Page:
Anne Arundel Republicans blame Trump, turnout for their defeat on Election Day

Chase Cook
Contact Reporterccook@capgaznews.com

The Fado Irish Pub in Annapolis was full of hopeful Republicans drinking alcohol and listening to loud music as they waited for election results to pour in on Nov. 6.

Internal polls showed Republicans up across the county, so the party was a celebration.

But as the results came in, the party made the transition from celebration to mourning. Republicans across the county were losing their races, including County Executive Steve Schuh who was a favorite over challenger Steuart Pittman.

All the polls showed the campaign up by 10 to 15 points, Schuh said. He ended up losing 52 to 48 percent.

Schuh pointed to one reason for the Republican defeat: President Donald Trump.

There wasn’t a problem with local candidates, campaigns or fundraising, he said. It was Washington.

“It has everything to do with Washington,” Schuh said. “It has nothing to do with local anything. If you look at the state as a whole — or Anne Arundel County in particular — you see the same pattern of party-line voting by Democrat voters.”

Republicans across the country lost competitive races. Democrats and independents flocked to Democratic candidates, flipping control of the U.S. House of Representatives from Republicans to Democrats. Locally the Democrats took control of the county executive office, the County Council and other down-ballot positions.

The Republican sheriff candidate Jim Fredericks survived a close race against James Williams. Schuh attributed that to the natural bump Republican law enforcement candidates receive over Democrats.

These losses boiled down to voters angry at Trump, Schuh said. They wanted to send a message to Washington, D.C. so they voted for almost every Democrat on the ballot. Only Gov. Larry Hogan was safe.

Schuh called him a political phenomenon.

“Democrats came to the polls and said ‘I’m going to vote for Larry Hogan and that is the only Republican I’m voting for,”’ Schuh said.

These defeats occurred despite Republicans out-raising their opponents in many of the competitive races. Schuh raised more money than Pittman. Del. Tony McConkey, R-Severna Park, who lost to Democrat Heather Bagnall in District 33, raised more than his opponent.

But Schuh said Republicans couldn’t have done anything different to avoid the defeat.

Republicans should continue focusing on strong candidates and fund raising, he said.

Maryland Speaker of the House Mike Busch said he thinks Republican lost locally because of Trump and some connections to national policies. Councilman Michael Peroutka, R-Millersville, introduced a resolution that recognized the life of unborn children. The resolution wouldn’t have changed any policies as Anne Arundel County can’t pass legislation dealing with abortion.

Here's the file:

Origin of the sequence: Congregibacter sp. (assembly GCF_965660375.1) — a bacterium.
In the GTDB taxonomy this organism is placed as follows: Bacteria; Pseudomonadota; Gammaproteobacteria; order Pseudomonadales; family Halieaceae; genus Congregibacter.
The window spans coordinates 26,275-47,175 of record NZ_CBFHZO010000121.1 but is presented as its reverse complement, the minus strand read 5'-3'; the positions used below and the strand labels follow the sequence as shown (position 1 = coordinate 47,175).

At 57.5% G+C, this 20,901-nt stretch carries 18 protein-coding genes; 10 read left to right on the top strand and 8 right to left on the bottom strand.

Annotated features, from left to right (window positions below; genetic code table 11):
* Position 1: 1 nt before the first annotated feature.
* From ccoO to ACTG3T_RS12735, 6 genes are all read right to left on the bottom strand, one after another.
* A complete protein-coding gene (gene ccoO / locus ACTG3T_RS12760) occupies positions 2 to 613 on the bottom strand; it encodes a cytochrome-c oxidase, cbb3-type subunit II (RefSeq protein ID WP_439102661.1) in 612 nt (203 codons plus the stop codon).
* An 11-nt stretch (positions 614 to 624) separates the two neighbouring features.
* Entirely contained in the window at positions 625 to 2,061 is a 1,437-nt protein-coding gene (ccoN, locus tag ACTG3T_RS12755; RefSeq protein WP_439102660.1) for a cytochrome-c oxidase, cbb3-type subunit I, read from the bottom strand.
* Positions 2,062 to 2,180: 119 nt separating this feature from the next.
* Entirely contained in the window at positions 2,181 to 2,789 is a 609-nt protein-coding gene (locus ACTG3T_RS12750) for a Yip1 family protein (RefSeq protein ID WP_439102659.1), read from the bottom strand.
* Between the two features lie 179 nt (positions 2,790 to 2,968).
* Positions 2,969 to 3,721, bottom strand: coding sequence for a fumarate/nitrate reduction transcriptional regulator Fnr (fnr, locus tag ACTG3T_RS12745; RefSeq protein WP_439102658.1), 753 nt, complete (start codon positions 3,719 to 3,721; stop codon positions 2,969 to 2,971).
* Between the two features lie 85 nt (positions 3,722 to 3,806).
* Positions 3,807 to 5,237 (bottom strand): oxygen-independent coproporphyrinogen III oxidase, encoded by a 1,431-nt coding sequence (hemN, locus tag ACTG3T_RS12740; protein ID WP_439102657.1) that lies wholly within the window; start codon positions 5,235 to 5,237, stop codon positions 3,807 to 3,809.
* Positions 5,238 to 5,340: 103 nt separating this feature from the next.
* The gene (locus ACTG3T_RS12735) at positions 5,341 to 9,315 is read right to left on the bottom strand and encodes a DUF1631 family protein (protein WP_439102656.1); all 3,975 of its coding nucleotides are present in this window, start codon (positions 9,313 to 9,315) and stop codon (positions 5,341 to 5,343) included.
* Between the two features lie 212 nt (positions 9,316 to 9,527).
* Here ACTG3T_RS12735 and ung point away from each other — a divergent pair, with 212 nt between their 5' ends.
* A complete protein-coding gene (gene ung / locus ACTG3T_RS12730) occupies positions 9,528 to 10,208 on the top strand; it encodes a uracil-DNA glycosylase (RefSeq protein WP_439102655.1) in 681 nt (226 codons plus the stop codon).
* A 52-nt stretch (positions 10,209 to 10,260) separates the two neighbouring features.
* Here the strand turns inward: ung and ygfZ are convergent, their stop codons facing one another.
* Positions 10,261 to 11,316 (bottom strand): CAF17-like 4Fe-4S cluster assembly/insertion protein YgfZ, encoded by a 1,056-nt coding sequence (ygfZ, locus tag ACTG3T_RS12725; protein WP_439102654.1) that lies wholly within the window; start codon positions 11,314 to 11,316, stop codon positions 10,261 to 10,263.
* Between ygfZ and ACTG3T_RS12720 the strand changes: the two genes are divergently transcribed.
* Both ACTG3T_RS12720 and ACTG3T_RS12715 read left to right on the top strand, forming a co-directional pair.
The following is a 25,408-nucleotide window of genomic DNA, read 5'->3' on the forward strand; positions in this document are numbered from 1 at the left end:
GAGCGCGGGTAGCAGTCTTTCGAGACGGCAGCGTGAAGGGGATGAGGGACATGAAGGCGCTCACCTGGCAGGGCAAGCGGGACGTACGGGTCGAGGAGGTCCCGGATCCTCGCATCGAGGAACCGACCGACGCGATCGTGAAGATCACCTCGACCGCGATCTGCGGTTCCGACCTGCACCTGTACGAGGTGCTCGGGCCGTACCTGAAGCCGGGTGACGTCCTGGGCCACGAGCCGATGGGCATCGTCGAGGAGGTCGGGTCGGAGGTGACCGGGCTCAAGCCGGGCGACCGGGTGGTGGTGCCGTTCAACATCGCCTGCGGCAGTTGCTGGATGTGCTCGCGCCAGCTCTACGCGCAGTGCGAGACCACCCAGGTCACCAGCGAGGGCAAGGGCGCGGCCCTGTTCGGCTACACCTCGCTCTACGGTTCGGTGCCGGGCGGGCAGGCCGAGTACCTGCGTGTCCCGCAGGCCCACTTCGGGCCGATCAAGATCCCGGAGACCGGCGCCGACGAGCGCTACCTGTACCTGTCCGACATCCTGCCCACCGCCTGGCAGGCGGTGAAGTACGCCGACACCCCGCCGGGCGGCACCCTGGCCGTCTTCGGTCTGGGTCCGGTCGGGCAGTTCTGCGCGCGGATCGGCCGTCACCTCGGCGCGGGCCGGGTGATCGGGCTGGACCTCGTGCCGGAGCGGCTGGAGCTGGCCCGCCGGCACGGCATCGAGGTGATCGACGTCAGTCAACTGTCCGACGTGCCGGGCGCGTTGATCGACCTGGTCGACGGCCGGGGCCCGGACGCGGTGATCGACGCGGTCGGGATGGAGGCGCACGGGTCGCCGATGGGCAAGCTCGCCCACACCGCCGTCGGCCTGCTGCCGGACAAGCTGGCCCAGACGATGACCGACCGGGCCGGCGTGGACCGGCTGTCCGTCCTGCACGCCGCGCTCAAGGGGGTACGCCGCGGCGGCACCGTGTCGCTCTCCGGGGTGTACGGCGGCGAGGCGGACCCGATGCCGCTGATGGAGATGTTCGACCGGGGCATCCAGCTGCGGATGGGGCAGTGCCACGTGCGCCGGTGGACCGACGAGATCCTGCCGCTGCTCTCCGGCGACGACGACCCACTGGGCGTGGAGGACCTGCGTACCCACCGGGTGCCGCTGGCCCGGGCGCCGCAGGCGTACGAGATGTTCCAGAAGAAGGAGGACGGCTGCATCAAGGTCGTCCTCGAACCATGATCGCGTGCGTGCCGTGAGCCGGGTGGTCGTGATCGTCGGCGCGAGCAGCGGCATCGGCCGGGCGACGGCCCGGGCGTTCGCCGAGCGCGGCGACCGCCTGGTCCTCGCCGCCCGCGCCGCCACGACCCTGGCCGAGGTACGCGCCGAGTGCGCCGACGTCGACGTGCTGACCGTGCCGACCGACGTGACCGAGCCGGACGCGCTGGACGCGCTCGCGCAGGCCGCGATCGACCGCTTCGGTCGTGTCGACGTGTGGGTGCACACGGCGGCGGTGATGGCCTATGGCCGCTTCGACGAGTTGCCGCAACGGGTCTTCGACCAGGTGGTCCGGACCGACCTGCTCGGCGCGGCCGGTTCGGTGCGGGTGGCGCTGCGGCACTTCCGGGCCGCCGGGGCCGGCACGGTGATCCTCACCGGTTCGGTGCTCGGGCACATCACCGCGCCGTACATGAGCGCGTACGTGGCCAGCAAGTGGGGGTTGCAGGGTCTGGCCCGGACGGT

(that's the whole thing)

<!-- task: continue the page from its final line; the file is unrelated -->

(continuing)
Schuh backed the resolution. It was defeated swiftly after an hours-long public hearing on the resolution.

“For some reason as county executive he got involved in the abortion debate,” Busch said. “It has nothing to do with any legislation we pass at the county level. It wasn’t going to change anything in the state of Maryland.”

Others felt the Republicans could change their strategy. A republican official said Pittman kept pace with Schuh because he focused on TV instead of mailers. Schuh’s campaign heavily used mailers, sending paper to voter’s homes. The official requested anonymity to speak frankly about the race.

The political consulting group Scott Strategies, most notably consultant Lawrence Scott, didn’t give the best advice to Republican candidates, the official said. There was too much focus on paper mailers, which people often just throw into the trash.

The official also said some of the Republicans consulted by Scott Strategies went with negative campaign materials which didn’t help their chances.

“The business is going away from mail,” the official said. “It is not like our people didn’t come out. It is not like they stayed home, more people on the other side came out.”

Scott Strategies was a popular choice for Republican county candidates. It is owned by Francine Scott, who is married to Lawrence. The group consulted on eight county races, winning only one in County District 7. Jessica Haire defeated James Kitchen in that race.

Haire said she didn’t have any problems with Scott Strategies consulting work. Her campaign focused on paper mailers but she didn’t release negative materials.

Haire’s husband, Dirk Haire, is the chairman of the Maryland Republican Party. The turnout was the major factor in the Republican’s defeat, Haire said. Everyone was expecting midterm numbers, but voters showed up like it was a presidential election.

Total turnout was about 60 percent, according to unofficial election results. Turnout was about 52 percent in 2014.

Results by party have not been released for 2018, but Haire said his internal numbers showed Republicans didn’t increase their turnout from the 2014 race while Democrats surged.

“That is what we see so far,” Haire said. “We are continuing to refine the data.”

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This story was updated to correct an error in Dirk Haire’s title. He is the chairman of the Maryland Republican Party.
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